The mosaic was shipped to Dulles Airport in ten panels, each backed with its own iron grid laid into the concrete and then covered with newspaper. Once in the wall, the panels were secured together with iron clasps. Then Melano, the mosaic artist, placed the final stones in mortar at all the seams where the panels came together as well as around the periphery.
“On November 1, 1971,” Evelyn wrote of the unveiling, “Marc and Vava arrived, the French Ambassador Charles Lucet made a speech, John made an exquisite, short speech in French, and then we all traipsed out to the garden in the fading late-afternoon light. The artificial lights were turned on and the dazzling display appeared to a hushed silence followed by a roar of applause. . . . It seems like a living presence and, of course, it says, ‘Marc loved us.’ ”
When curator Andrew Robison came to the National Gallery in the mid-1970s, he wanted to find out who in town collected prints, drawings, and watercolors and was interested in the museum. The Nefs were among those at the top of the list, and he sought them out. Robison, senior curator of prints and drawings, eventually became friends with Evelyn as well as a regular at her parties—the New Year’s Eve affairs at her house in Georgetown where dinner wasn’t served until after midnight, the birthday parties for Evelyn at her contemporary home in the Berkshires where cellist Yo-Yo Ma once played.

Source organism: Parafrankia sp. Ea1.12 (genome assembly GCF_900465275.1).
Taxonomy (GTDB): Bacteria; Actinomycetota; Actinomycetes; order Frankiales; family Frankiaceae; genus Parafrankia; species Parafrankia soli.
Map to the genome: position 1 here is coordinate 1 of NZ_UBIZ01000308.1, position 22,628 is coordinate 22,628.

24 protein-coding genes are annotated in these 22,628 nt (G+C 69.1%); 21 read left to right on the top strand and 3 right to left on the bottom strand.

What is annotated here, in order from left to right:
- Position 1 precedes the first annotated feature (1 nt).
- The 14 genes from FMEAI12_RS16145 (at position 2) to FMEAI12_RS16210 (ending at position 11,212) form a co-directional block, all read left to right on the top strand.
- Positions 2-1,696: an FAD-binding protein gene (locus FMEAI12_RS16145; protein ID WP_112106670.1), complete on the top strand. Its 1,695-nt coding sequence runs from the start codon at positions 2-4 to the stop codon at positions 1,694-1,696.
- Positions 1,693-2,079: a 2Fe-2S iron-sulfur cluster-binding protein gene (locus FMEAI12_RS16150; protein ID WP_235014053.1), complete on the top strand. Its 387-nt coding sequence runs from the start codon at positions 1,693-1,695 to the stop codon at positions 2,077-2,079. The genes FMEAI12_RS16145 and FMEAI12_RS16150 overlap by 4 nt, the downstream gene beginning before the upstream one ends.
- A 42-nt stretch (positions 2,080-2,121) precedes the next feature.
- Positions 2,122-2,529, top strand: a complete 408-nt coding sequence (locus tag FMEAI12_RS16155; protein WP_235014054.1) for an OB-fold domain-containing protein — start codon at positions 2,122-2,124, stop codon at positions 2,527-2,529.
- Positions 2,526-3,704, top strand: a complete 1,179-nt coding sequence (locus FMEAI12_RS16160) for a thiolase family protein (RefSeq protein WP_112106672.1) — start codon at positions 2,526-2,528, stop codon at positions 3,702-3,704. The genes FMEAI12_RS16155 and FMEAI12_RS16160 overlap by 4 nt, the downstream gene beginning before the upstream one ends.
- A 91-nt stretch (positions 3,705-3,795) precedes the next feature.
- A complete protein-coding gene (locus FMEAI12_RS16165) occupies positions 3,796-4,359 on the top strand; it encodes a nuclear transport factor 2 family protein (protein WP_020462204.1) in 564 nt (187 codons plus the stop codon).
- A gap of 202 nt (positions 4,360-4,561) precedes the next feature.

Evelyn’s soirees reminded Rusty Powell of what the 19th-century salons must have been like in Europe. “She would always have people of different walks of life,” the museum director says, “and she’d stir this social soup in a way that was very interesting and great fun.”